Housing transactions this month saw a modest decline from last month due to unfavorable government policies and the Qingming Festival, also known as Tomb Sweeping Day, the nation’s major property brokers said yesterday.
Evertrust Rehouse Co (永慶房屋) said that housing deals this month remained high, although weakening 4 percent from last month, affected by fewer working days and a second wave of credit controls.
“Interest in house hunting picked up in April on the expectation that sellers would become more flexible about pricing if they seek to exit the market before the government introduces core tightening measures,” Evertrust spokesman Jay Hsieh (謝志傑) said.
The Ministry of the Interior is planning amendments to the law that would limit public space ratios in residential buildings, while the central bank has said it is considering additional credit controls if housing and construction loans continue to climb.
In addition, stiffer capital gains taxes of 35 percent to 45 percent on property deals are to take effect in July and property investors might opt out, pushing up selling pressure in the coming few months, analysts have predicted.
H&B Realty Co (住商機構) said that transactions this month softened 7 percent from last month, as some buyers preferred to wait on the sidelines, but most of those buying a primary residence pressed ahead with purchase plans.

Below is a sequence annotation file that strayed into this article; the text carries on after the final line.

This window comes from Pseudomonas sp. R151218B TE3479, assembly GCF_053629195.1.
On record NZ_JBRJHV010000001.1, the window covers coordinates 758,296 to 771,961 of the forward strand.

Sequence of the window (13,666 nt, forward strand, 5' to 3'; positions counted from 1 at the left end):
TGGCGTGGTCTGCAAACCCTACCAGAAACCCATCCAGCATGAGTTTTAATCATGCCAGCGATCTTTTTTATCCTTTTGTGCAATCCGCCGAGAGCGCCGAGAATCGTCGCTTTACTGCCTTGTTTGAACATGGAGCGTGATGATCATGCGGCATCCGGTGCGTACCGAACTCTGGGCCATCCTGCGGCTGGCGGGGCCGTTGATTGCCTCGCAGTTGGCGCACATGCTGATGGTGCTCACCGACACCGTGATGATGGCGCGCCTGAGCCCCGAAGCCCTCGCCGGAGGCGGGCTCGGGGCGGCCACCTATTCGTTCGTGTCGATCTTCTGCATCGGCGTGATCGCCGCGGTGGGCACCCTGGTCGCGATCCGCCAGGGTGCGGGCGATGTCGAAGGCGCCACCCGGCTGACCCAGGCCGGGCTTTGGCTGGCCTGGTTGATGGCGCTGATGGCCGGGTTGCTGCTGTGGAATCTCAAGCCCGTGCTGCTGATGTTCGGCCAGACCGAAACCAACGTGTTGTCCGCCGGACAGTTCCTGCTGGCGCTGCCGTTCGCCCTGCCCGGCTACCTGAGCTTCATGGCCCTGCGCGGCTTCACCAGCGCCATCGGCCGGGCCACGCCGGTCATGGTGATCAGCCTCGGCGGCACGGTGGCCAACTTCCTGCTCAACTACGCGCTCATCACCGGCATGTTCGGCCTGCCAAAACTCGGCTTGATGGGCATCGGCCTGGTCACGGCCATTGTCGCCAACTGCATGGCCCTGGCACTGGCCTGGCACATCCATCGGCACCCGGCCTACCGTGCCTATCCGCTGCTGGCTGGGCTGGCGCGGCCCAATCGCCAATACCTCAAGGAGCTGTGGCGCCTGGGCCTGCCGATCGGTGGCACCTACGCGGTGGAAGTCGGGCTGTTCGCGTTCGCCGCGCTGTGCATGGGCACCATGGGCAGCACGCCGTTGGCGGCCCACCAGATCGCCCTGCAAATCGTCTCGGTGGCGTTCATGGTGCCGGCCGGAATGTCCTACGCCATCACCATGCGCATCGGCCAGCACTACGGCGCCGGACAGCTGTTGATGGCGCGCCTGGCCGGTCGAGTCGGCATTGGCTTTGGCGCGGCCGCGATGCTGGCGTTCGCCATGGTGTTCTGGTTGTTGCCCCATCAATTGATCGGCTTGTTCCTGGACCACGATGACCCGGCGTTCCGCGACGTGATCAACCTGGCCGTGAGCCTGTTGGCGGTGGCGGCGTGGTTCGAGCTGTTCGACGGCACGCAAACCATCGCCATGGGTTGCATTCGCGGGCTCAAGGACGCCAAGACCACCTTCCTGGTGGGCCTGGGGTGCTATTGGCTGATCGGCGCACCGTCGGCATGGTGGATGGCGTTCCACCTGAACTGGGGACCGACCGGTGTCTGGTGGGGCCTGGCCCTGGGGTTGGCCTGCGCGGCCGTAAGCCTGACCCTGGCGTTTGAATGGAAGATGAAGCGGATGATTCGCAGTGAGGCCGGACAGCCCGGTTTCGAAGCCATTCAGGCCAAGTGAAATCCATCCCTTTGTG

Most people understand that the government’s policies are aimed at property investors and not at people with real demand or relocations needs, H&B head researcher Jessica Hsu (徐佳馨) said.
Sinyi Realty Inc (信義房屋) said that housing transactions this month held steady, compared with those of last month, as major economic data continued to point to an economic boom.
Rallies on the local bourse have given people more confidence in acquiring real estate, Sinyi research manager Tseng Ching-der (曾敬德) said.
Residences priced between NT$10 million and NT$15 million (US$357,782 and US$536,673) were popular with buyers, Tseng added.
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